Arizona Trail

The Arizona Trail Day 64: E Pluribus Unum

Monday, May 20, 2013

Helicopters were flying overhead all day, presumably carrying tourists wanting to view the Grand Canyon from above. They always seemed to appear when I was peeing, and I was paranoid that the occupants could see me. Then the pilots would have a discussion at the end of the day, like ‘Did you see that hiker down there?’ ‘Yeah, she was always peeing. Gross.’


The trail cut through the forest to Coconino Wash, which was lovely with silvery bushes and healthy, robust ponderosa pines lined with white cliffs. I was feeling unwell with a sore throat and nausea and needed to rest every few kilometres. The distance to Tusayan was twenty flat kilometres, an easy day in the context of a thru-hike, but it felt interminable and I was happy when the town appeared around a bend.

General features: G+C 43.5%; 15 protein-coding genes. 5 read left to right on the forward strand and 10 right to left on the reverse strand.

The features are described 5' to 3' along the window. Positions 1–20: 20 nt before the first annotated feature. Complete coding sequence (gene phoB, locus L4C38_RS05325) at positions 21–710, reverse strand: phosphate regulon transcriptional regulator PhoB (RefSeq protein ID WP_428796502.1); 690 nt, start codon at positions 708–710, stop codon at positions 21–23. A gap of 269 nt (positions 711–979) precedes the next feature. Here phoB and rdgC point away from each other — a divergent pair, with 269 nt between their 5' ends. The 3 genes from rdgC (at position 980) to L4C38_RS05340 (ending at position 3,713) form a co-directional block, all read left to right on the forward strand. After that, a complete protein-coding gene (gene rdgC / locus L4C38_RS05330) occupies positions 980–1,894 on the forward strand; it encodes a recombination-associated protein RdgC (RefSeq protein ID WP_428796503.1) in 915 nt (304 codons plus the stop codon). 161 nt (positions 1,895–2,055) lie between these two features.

My phone picked up a cell signal but no data network, so I went to the visitor centre to ask about motels. The employee was friendly and enthusiastic and wanted to tell me everything about Tusayan and Grand Canyon Village and the canyon. When I revealed that I was hiking the AZT, he asked whether I was planning to cross the canyon in one day. That depends, will there be a straitjacket waiting on the other side for my convenience? I left the centre with half a dozen brochures and the vague feeling that I had killed a tree. I was considering staying a day in Tusayan since I’m sick, but the motels are too expensive for me to afford two nights, so I’m going to walk the eleven kilometres to Mather Campground tomorrow.

I dropped an American penny and noticed upon picking it up that it says ‘E pluribus unum’, which means ‘One among many’. So cute! The Canadian penny was recently scrapped because it cost more than its value to produce. Plus it didn’t say anything cute.

By Krista/Bane

Thru-hiker, LASHer and packrafter from Saskatoon, Saskatchewan. Enjoys walking slowly, seeking out ice cream whenever possible, and just generally being uninspirational.

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